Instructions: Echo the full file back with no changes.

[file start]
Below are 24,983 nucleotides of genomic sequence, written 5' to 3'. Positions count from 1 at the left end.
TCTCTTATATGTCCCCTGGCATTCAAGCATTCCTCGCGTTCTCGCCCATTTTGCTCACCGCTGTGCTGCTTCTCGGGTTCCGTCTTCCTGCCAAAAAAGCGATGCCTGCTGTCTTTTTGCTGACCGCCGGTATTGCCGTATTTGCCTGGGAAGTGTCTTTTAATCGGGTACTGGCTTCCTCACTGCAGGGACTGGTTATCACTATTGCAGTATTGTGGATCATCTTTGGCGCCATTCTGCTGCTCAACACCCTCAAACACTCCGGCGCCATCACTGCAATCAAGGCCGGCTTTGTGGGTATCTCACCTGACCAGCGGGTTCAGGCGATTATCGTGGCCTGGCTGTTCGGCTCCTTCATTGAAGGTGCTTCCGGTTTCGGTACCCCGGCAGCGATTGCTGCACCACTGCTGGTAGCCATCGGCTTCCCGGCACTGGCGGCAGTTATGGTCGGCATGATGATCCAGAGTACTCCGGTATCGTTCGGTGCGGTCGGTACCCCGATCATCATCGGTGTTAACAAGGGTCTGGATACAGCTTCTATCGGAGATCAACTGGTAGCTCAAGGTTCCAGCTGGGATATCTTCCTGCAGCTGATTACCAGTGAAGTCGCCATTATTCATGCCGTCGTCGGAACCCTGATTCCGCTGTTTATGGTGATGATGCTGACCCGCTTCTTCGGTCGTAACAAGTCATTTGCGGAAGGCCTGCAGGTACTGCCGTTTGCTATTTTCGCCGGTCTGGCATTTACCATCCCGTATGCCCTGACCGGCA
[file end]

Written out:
Below are 24,983 nucleotides of genomic sequence, written 5' to 3'. Positions count from 1 at the left end.
TCTCTTATATGTCCCCTGGCATTCAAGCATTCCTCGCGTTCTCGCCCATTTTGCTCACCGCTGTGCTGCTTCTCGGGTTCCGTCTTCCTGCCAAAAAAGCGATGCCTGCTGTCTTTTTGCTGACCGCCGGTATTGCCGTATTTGCCTGGGAAGTGTCTTTTAATCGGGTACTGGCTTCCTCACTGCAGGGACTGGTTATCACTATTGCAGTATTGTGGATCATCTTTGGCGCCATTCTGCTGCTCAACACCCTCAAACACTCCGGCGCCATCACTGCAATCAAGGCCGGCTTTGTGGGTATCTCACCTGACCAGCGGGTTCAGGCGATTATCGTGGCCTGGCTGTTCGGCTCCTTCATTGAAGGTGCTTCCGGTTTCGGTACCCCGGCAGCGATTGCTGCACCACTGCTGGTAGCCATCGGCTTCCCGGCACTGGCGGCAGTTATGGTCGGCATGATGATCCAGAGTACTCCGGTATCGTTCGGTGCGGTCGGTACCCCGATCATCATCGGTGTTAACAAGGGTCTGGATACAGCTTCTATCGGAGATCAACTGGTAGCTCAAGGTTCCAGCTGGGATATCTTCCTGCAGCTGATTACCAGTGAAGTCGCCATTATTCATGCCGTCGTCGGAACCCTGATTCCGCTGTTTATGGTGATGATGCTGACCCGCTTCTTCGGTCGTAACAAGTCATTTGCGGAAGGCCTGCAGGTACTGCCGTTTGCTATTTTCGCCGGTCTGGCATTTACCATCCCGTATGCCCTGACCGGCA